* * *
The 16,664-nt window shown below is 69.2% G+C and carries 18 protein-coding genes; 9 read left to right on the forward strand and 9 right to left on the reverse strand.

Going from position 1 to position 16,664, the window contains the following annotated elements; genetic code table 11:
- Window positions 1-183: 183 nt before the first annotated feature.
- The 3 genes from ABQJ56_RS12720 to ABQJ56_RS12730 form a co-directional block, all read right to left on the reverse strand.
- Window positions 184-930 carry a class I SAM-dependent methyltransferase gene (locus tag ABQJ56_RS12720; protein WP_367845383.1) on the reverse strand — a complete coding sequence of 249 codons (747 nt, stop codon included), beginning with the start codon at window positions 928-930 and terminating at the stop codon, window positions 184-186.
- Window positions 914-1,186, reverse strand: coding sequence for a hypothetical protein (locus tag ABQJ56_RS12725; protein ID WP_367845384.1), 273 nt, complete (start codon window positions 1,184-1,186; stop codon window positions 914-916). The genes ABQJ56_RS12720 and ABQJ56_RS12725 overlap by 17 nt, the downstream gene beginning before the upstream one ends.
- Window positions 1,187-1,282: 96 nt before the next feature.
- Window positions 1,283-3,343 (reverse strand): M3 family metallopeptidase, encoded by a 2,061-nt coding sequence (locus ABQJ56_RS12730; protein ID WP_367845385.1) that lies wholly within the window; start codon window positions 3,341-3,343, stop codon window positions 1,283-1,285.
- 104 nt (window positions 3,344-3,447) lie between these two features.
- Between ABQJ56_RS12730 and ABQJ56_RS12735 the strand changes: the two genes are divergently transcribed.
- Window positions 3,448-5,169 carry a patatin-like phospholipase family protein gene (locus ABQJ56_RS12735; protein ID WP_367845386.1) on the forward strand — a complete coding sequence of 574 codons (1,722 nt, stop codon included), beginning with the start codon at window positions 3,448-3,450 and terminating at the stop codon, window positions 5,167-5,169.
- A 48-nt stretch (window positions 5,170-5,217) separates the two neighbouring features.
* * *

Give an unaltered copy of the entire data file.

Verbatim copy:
The 16,664-nt window shown below is 69.2% G+C and carries 18 protein-coding genes; 9 read left to right on the forward strand and 9 right to left on the reverse strand.

Going from position 1 to position 16,664, the window contains the following annotated elements; genetic code table 11:
- Window positions 1-183: 183 nt before the first annotated feature.
- The 3 genes from ABQJ56_RS12720 to ABQJ56_RS12730 form a co-directional block, all read right to left on the reverse strand.
- Window positions 184-930 carry a class I SAM-dependent methyltransferase gene (locus tag ABQJ56_RS12720; protein WP_367845383.1) on the reverse strand — a complete coding sequence of 249 codons (747 nt, stop codon included), beginning with the start codon at window positions 928-930 and terminating at the stop codon, window positions 184-186.
- Window positions 914-1,186, reverse strand: coding sequence for a hypothetical protein (locus tag ABQJ56_RS12725; protein ID WP_367845384.1), 273 nt, complete (start codon window positions 1,184-1,186; stop codon window positions 914-916). The genes ABQJ56_RS12720 and ABQJ56_RS12725 overlap by 17 nt, the downstream gene beginning before the upstream one ends.
- Window positions 1,187-1,282: 96 nt before the next feature.
- Window positions 1,283-3,343 (reverse strand): M3 family metallopeptidase, encoded by a 2,061-nt coding sequence (locus ABQJ56_RS12730; protein ID WP_367845385.1) that lies wholly within the window; start codon window positions 3,341-3,343, stop codon window positions 1,283-1,285.
- 104 nt (window positions 3,344-3,447) lie between these two features.
- Between ABQJ56_RS12730 and ABQJ56_RS12735 the strand changes: the two genes are divergently transcribed.
- Window positions 3,448-5,169 carry a patatin-like phospholipase family protein gene (locus ABQJ56_RS12735; protein ID WP_367845386.1) on the forward strand — a complete coding sequence of 574 codons (1,722 nt, stop codon included), beginning with the start codon at window positions 3,448-3,450 and terminating at the stop codon, window positions 5,167-5,169.
- A 48-nt stretch (window positions 5,170-5,217) separates the two neighbouring features.